Wednesday, Dec. 8, 2010 | 5:22 p.m.
Attorneys for the Democratic Underground political website are fighting efforts by Las Vegas-based newspaper company Stephens Media LLC to distance itself from a copyright infringement lawsuit filed against the Democratic Underground.
Stephens Media's copyright enforcement partner, Righthaven LLC, sued the Democratic Underground on Aug. 10 for copyright infringement after a message-board user posted on the site four paragraphs from a 34-paragraph story from the Stephens Media-owned Las Vegas Review-Journal.
This was one of at least 180 copyright infringement lawsuits that Las Vegas-based Righthaven has filed since March in federal courts in Nevada and South Carolina involving material from the Review-Journal and, most recently, the Denver Post.
A Stephens Media affiliate has invested in Righthaven and Stephens Media has participated in the lawsuits over Review-Journal material by transferring to Righthaven the copyrights to the stories at issue.
The Democratic Underground, represented by attorneys with the San Francisco-based freedom of speech and privacy group the Electronic Frontier Foundation (EFF), fired back against Righthaven and Stephens Media, hitting both with a counterclaim charging the lawsuits are an abuse of copyright law.
Attorneys for Stephens Media then filed a motion asking Roger Hunt, chief federal judge for Nevada, to dismiss the claim against Stephens Media, saying Stephens Media had nothing to do with the dispute between Righthaven and the Democratic Underground.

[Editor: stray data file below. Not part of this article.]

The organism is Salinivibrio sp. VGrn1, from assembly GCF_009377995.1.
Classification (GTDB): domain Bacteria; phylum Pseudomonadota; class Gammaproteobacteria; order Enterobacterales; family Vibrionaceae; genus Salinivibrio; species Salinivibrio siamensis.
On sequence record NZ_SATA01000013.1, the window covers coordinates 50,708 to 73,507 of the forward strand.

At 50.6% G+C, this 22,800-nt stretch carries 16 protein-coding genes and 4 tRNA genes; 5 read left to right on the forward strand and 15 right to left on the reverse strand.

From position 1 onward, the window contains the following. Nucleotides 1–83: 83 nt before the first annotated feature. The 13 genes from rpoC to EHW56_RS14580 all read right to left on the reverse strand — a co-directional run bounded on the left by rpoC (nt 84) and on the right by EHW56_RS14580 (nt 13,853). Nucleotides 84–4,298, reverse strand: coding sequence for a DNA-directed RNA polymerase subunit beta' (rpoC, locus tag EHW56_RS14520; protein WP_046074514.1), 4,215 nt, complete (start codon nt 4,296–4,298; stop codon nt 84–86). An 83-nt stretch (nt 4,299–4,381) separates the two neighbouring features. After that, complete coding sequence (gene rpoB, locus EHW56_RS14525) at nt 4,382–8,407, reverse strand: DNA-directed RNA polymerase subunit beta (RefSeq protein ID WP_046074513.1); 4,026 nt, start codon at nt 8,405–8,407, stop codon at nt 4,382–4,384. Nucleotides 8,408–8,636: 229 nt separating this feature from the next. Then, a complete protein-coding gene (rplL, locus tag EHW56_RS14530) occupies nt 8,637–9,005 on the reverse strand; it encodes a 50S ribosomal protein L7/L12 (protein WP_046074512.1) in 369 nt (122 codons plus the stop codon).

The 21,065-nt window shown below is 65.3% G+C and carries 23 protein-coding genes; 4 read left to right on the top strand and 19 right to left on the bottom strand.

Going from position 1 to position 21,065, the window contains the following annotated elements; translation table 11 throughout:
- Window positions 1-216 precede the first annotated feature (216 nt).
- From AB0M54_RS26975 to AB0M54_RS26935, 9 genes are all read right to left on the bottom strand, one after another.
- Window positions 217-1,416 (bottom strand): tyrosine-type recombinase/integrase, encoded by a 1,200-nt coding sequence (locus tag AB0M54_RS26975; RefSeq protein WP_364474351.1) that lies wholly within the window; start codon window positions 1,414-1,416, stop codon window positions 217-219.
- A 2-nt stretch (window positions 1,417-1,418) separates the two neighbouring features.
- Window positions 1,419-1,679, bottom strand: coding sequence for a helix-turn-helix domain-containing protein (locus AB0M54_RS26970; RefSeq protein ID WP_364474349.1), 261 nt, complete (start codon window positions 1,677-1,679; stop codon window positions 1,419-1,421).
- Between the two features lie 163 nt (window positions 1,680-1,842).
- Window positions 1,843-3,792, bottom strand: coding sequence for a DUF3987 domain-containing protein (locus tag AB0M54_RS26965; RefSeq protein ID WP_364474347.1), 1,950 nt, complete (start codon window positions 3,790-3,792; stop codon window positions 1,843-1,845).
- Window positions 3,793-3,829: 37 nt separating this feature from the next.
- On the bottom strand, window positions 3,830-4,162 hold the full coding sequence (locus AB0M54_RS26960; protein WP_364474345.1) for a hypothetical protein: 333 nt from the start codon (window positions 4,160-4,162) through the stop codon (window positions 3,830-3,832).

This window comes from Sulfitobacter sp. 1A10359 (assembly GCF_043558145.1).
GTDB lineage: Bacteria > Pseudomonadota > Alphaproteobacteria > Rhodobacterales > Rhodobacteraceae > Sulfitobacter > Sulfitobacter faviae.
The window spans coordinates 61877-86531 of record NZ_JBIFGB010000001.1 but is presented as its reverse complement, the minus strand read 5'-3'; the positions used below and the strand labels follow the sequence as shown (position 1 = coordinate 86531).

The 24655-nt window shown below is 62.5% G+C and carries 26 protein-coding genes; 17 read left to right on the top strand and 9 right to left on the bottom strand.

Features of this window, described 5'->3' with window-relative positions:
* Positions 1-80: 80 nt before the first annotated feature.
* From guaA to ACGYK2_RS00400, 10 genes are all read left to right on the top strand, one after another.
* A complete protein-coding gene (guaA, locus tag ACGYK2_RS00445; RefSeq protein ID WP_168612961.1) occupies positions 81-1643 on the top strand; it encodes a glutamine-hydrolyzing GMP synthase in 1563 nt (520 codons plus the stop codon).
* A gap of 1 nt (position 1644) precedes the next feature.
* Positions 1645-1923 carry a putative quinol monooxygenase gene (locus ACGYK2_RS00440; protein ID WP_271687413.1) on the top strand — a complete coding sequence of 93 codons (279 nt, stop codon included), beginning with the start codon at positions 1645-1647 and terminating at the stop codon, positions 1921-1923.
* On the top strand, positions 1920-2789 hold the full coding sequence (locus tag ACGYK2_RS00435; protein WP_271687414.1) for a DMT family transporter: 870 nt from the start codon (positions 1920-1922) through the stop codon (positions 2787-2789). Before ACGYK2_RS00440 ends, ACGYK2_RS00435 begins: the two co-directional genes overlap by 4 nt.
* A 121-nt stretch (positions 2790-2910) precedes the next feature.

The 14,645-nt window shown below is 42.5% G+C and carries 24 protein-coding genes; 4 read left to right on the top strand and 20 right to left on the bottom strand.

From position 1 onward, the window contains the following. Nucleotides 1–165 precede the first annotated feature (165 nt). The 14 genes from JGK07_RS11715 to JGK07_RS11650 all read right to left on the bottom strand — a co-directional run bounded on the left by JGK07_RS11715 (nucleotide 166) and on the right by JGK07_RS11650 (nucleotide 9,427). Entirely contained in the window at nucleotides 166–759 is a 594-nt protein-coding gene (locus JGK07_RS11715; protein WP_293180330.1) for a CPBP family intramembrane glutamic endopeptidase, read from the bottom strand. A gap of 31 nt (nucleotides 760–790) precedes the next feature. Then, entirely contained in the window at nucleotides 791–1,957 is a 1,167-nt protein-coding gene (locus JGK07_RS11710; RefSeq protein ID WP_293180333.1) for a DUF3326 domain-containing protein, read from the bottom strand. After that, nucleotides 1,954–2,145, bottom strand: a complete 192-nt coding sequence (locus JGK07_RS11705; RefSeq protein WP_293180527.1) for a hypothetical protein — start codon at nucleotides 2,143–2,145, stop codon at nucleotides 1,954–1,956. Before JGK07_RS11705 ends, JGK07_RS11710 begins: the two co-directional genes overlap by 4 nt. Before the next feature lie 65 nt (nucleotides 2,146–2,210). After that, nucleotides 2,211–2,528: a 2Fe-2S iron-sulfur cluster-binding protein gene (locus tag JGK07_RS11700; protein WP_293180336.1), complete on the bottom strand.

Attorneys for the EFF responded Tuesday, saying in court papers that Stephens Media controls Righthaven and that Stephens Media should be held accountable for the Righthaven litigation campaign.
"Most companies, when considering a possible copyright infringement claim, would hire an attorney to provide counsel and, if warranted, to file a lawsuit. Instead, Stephens Media LLC, working with attorney Steven Gibson, created Righthaven LLC, a copyright litigation factory. The newspaper company invested in Righthaven, in return for a share of the profit, and controls Righthaven’s activity though agreements," the EFF attorneys wrote in their response.
"Stephens Media solicits business for Righthaven (with Stephens Media’s general counsel as the point of contact) and threatens the public with litigation by Righthaven, claiming it is pursuing a 'hard-nosed' tactic to 'aggressively' protect its content," attorneys for the EFF wrote in their filing.